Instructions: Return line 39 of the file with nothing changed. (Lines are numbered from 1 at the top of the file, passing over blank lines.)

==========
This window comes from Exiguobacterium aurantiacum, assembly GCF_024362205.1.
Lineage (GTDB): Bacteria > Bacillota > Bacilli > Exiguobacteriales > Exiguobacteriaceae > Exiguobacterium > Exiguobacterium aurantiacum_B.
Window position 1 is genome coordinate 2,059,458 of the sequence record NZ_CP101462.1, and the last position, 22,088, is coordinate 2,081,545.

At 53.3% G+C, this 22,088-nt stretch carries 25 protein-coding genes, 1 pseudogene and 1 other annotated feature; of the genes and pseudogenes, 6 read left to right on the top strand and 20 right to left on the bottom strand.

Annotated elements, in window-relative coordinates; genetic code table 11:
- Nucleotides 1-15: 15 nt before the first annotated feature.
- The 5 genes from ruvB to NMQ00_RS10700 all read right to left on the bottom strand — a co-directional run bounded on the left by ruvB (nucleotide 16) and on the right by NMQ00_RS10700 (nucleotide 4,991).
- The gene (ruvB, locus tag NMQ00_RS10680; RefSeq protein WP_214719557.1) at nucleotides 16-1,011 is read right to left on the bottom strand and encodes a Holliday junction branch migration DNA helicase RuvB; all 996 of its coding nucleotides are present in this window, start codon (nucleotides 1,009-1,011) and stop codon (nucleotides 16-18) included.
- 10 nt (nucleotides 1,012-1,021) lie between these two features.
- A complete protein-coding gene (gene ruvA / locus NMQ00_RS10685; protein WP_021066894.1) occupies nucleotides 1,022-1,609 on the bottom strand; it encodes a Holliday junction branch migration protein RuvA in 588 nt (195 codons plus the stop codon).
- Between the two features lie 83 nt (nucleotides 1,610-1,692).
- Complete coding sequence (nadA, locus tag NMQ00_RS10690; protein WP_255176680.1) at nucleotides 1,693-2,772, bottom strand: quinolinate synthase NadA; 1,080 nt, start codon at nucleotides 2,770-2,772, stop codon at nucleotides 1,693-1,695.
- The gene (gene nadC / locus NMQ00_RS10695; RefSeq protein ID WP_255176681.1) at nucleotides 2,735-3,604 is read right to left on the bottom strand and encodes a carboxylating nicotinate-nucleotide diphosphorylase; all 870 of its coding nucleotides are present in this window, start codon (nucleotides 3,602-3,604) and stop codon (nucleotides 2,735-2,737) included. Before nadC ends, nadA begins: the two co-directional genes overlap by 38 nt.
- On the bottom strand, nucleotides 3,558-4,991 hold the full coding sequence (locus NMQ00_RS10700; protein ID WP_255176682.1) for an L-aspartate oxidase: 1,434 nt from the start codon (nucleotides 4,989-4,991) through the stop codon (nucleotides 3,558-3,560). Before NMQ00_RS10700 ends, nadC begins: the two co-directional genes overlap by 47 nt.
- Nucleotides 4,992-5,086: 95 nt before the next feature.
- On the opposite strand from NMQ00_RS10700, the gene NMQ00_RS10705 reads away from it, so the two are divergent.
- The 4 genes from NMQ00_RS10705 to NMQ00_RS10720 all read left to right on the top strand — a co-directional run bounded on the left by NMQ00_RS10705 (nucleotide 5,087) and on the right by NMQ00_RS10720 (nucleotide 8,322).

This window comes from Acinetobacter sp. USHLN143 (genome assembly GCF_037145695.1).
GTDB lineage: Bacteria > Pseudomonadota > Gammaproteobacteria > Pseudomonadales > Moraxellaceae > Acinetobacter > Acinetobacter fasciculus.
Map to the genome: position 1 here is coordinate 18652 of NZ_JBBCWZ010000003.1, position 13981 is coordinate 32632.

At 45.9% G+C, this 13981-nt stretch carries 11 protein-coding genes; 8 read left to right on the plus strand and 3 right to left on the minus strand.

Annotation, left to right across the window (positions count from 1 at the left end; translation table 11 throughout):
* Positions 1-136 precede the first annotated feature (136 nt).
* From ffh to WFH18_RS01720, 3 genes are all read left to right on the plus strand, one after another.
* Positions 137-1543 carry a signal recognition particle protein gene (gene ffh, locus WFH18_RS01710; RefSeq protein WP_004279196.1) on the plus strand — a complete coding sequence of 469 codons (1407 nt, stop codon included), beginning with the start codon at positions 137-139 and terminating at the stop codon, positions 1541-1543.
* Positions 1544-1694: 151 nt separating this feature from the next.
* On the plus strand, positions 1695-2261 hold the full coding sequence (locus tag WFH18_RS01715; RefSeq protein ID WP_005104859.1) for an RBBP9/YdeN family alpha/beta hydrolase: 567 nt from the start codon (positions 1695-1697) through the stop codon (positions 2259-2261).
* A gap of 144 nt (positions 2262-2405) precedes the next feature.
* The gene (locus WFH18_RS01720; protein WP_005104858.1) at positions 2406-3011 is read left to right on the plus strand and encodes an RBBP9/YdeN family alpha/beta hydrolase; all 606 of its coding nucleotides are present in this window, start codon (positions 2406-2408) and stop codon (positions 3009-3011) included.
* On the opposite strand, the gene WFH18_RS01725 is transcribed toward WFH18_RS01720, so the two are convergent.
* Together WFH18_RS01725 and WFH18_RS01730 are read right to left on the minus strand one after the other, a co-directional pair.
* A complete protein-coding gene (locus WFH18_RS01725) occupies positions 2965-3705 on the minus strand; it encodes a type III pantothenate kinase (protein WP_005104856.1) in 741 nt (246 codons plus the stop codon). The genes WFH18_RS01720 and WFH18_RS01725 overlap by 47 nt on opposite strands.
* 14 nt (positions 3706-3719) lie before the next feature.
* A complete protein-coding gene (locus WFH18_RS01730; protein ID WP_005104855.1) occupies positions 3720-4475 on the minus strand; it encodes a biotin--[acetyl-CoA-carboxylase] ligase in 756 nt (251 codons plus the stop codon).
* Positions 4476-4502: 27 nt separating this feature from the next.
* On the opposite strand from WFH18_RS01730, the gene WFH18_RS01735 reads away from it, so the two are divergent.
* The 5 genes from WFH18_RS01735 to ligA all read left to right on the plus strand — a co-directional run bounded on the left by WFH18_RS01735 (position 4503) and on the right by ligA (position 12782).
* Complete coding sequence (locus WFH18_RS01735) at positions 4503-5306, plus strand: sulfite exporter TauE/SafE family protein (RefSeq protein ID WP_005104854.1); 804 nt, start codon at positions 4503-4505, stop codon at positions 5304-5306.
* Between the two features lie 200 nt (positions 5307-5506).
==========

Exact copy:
* Between the two features lie 200 nt (positions 5307-5506).